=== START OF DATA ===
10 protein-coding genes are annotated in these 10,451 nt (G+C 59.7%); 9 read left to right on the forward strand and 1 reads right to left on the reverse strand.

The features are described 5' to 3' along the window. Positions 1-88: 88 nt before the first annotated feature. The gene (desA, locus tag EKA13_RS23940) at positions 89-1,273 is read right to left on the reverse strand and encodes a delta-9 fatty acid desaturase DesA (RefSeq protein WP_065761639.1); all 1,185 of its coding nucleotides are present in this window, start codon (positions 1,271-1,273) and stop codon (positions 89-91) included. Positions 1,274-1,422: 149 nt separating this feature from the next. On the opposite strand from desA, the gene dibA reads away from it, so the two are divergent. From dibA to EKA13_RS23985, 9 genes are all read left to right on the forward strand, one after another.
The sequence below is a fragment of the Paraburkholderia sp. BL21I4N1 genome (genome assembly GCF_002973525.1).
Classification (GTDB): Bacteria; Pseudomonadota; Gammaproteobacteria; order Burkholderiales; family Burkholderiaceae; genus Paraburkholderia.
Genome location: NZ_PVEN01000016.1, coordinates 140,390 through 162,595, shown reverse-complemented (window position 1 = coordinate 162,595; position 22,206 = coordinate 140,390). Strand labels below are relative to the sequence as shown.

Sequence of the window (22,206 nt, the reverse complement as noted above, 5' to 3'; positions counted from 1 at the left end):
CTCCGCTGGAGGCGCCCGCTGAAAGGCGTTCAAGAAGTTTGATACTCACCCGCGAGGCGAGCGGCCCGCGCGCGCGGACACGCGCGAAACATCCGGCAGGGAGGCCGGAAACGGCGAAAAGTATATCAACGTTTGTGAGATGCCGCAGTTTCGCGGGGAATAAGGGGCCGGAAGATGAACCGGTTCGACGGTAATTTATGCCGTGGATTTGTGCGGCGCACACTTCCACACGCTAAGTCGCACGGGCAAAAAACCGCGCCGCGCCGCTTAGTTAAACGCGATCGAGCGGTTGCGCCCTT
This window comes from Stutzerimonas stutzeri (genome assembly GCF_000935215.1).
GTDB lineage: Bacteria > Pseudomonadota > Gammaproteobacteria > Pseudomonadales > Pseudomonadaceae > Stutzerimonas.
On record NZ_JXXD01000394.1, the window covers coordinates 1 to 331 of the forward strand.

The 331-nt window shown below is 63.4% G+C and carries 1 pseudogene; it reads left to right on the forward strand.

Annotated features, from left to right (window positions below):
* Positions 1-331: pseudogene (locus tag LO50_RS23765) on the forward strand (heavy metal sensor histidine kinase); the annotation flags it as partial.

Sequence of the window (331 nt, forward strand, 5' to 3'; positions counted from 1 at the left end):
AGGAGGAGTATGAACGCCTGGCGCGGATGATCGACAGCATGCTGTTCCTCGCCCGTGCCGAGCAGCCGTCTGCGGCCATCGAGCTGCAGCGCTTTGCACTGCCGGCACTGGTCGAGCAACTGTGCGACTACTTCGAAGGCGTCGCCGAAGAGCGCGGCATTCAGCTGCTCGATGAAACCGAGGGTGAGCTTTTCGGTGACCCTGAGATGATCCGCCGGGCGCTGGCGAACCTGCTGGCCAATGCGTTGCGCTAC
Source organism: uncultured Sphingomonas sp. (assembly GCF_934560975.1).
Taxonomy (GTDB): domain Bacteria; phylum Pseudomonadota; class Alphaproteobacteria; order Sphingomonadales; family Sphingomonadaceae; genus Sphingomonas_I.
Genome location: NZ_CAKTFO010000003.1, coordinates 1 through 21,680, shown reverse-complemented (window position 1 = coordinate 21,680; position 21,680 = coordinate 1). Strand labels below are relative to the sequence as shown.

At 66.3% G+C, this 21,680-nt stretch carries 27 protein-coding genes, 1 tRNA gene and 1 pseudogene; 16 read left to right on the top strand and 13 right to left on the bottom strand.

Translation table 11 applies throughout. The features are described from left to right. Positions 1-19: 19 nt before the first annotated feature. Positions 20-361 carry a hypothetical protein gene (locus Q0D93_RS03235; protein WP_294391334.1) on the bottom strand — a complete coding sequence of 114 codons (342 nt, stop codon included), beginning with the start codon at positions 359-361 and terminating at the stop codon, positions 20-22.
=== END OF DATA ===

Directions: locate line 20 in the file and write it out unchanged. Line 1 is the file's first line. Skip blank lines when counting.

Translation table 11 applies throughout. The features are described from left to right. Positions 1-19: 19 nt before the first annotated feature. Positions 20-361 carry a hypothetical protein gene (locus Q0D93_RS03235; protein WP_294391334.1) on the bottom strand — a complete coding sequence of 114 codons (342 nt, stop codon included), beginning with the start codon at positions 359-361 and terminating at the stop codon, positions 20-22.